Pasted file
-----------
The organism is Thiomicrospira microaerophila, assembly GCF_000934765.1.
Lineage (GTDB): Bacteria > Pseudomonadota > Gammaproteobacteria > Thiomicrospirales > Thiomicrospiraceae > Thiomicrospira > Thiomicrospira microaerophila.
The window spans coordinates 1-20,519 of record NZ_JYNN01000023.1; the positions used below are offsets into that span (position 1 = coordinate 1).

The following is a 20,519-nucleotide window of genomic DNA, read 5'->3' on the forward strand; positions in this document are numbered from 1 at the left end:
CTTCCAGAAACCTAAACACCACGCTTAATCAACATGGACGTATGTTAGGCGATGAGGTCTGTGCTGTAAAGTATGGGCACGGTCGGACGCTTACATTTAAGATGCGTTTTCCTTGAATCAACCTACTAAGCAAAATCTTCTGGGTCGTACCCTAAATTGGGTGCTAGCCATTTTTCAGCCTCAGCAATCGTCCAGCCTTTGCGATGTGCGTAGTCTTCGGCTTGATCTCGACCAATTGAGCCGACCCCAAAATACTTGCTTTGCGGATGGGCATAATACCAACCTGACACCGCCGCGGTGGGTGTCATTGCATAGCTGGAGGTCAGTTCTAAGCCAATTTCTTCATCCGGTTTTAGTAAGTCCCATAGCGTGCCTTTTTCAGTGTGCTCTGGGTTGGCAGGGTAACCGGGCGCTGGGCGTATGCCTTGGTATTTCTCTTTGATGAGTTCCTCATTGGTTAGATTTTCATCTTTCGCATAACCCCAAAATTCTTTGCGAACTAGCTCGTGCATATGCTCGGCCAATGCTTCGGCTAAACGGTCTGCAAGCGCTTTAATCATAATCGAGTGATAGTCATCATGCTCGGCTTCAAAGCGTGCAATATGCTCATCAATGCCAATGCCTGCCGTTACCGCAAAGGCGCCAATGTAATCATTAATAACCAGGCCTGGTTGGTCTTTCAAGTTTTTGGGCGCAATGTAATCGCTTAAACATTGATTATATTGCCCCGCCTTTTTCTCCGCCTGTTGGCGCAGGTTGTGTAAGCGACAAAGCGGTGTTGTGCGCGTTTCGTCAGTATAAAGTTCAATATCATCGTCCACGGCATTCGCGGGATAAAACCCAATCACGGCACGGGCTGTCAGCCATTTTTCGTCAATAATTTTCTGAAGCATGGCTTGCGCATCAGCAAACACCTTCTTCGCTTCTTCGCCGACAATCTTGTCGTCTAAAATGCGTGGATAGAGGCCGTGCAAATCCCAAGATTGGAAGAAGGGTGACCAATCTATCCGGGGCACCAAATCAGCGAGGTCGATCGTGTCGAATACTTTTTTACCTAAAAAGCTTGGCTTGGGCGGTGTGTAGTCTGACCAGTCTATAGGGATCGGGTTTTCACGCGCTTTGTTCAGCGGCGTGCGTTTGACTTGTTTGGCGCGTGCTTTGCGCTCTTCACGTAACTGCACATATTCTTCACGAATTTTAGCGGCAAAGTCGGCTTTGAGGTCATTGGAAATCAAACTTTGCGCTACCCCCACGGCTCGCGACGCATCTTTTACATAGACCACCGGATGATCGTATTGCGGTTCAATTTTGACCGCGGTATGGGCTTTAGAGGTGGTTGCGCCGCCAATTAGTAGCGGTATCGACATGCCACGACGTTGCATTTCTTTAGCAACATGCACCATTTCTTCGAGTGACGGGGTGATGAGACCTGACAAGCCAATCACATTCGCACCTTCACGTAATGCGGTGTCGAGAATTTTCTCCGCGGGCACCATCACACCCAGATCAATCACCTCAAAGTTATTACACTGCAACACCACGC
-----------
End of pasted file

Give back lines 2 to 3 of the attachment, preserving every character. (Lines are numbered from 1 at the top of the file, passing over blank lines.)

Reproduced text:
Lineage (GTDB): Bacteria > Pseudomonadota > Gammaproteobacteria > Thiomicrospirales > Thiomicrospiraceae > Thiomicrospira > Thiomicrospira microaerophila.
The window spans coordinates 1-20,519 of record NZ_JYNN01000023.1; the positions used below are offsets into that span (position 1 = coordinate 1).